Patients with probable Alzheimer's disease (AD) have semantic memory difficulty. In the previous funding period, we demonstrated that this is due to several factors, including degraded knowledge of the features that contribute to concepts;and an impairment in the processes within semantic memory that use these features, such as categorization. We mapped these difficulties onto a large-scale neural network that supports semantic memory, including modality-specific association cortex where feature knowledge may be stored;and multimodal association cortex that helps support categorization. In this renewal, we propose new directions in our analysis of the cognitive and neural mechanisms that support semantic memory, and their impairment in AD. We also study amnestic Mild Cognitive Impairment (aMCI) because these patients have milder episodic memory difficulty and less hippocampal atrophy than AD.
Specific Aim 1 focuses on the role that encoding frequently co-occurring features, or feature-binding, plays in category learning. We examine feature-binding during the acquisition of geometric shape categories and natural categories that are unimodal or multimodal. We hypothesize that explicit category learning is limited in AD and aMCI due in part to difficulty with feature- binding, and structural and functional MRI studies will relate this deficit to the amount of hippocampal disease. However, feature-binding will be more successful in AD and aMCI under implicit conditions, and this will be related to a relatively preserved cortically-mediated mechanism in the temporal lobe for implicit perceptual and semantic memory. Much of this work will be guided by a mathematical/computational model of category learning.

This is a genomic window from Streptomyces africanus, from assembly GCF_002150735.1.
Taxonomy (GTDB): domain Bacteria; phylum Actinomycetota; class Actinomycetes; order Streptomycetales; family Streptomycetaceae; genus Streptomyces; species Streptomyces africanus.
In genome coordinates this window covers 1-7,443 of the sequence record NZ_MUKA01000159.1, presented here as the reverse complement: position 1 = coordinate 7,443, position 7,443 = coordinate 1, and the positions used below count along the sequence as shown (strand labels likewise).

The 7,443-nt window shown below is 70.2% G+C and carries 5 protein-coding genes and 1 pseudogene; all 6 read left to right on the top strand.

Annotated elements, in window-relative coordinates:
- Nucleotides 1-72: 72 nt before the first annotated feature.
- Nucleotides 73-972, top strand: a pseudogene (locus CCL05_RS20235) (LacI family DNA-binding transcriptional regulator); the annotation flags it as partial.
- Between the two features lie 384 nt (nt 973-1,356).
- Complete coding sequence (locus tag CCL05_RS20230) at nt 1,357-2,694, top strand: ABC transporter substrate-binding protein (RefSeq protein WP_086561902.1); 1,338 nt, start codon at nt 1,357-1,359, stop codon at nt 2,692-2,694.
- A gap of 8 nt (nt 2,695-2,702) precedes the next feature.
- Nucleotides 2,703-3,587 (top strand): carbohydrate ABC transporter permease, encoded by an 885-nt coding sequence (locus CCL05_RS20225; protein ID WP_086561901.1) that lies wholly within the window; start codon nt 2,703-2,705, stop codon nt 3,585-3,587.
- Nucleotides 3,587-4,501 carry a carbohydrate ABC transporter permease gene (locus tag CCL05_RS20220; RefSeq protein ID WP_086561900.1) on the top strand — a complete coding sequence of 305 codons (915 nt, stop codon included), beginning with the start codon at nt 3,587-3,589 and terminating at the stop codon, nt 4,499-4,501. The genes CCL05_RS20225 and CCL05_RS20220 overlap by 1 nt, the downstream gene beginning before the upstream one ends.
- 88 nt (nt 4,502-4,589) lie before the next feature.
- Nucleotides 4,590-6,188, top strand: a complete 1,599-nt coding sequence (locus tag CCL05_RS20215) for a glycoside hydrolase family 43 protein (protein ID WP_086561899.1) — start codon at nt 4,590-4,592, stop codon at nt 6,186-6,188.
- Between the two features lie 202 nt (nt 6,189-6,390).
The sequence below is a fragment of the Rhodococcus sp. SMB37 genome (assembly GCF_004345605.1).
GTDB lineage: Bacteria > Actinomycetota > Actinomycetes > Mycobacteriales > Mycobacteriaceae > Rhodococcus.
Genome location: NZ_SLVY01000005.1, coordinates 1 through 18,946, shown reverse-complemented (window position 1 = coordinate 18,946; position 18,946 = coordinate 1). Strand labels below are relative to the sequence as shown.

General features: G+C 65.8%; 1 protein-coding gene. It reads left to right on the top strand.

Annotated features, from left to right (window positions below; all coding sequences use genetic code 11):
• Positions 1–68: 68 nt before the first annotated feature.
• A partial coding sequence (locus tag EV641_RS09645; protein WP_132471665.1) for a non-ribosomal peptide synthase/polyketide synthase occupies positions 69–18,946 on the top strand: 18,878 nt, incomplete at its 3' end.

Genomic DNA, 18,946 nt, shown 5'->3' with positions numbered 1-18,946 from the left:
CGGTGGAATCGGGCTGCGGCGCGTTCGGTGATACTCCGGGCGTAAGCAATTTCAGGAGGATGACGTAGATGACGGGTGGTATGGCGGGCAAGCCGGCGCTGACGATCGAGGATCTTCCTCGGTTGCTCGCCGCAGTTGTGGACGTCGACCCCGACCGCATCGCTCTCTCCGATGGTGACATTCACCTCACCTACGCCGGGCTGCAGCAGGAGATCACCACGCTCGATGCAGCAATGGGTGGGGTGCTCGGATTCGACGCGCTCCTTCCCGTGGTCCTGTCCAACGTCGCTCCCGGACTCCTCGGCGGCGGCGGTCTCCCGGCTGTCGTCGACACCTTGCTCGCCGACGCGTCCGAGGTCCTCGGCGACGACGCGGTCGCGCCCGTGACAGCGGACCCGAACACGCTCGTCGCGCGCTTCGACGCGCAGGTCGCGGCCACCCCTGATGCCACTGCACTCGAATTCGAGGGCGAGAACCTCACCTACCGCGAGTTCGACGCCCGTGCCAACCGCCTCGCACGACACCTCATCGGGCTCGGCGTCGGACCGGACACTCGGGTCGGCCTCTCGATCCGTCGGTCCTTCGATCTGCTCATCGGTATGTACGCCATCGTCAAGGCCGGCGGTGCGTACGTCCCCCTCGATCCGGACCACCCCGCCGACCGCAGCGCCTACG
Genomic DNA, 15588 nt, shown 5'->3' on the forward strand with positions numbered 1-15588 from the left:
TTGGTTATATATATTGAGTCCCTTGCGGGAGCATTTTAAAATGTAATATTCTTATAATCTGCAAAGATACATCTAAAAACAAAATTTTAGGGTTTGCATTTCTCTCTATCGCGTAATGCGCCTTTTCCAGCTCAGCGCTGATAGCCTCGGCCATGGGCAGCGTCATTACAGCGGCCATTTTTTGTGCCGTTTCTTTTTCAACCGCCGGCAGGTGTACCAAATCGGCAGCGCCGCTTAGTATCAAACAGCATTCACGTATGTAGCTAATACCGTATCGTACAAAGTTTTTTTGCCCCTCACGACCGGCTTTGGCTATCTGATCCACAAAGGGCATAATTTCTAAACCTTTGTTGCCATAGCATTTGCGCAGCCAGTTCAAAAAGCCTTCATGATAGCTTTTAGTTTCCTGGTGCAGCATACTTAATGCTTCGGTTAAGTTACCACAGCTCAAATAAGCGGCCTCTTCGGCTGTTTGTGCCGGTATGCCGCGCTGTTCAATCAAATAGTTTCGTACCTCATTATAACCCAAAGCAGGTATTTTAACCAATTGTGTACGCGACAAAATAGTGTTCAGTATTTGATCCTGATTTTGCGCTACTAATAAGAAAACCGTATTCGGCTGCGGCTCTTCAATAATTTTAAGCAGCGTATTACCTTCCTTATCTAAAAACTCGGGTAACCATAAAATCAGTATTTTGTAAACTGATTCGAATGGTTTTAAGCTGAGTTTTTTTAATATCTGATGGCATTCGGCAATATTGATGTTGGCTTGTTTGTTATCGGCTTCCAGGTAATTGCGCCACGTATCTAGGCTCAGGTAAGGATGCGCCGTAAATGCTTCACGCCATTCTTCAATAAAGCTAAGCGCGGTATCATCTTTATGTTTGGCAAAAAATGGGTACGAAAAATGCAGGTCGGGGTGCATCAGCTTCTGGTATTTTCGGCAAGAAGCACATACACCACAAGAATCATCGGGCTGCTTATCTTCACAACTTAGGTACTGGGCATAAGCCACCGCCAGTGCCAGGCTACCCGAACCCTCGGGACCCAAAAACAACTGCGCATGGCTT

In Specific Aim 2, we test the hypothesis that partially degraded knowledge of the features of familiar concepts also contributes to semantic memory difficulty in AD and aMCI. We will examine object concepts that vary in their reliance on a variety of visual-perceptual features. We will also assess the role of working memory and relational knowledge in the comprehension of action concepts that vary in their motor component. Imaging studies will relate these aspects of feature knowledge to visual and frontal association cortex. This work will improve our understanding of the cognitive and neural basis for semantic memory, lead to improved diagnostic accuracy in AD, and suggest several potential avenues for improving the quality of life in these patients.
This project investigates the cognitive and neural basis for impaired semantic memory in Alzheimer's disease (AD). We continue our previous work by examining the role of cortical and hippocampal mechanisms that support feature-binding during categorization, and we assess degraded knowledge of object concepts and verb thematic matrix relations. This work will help facilitate communication in the day-to-day care of patients with AD, and advance our understanding of a fundamental aspect of cognition.
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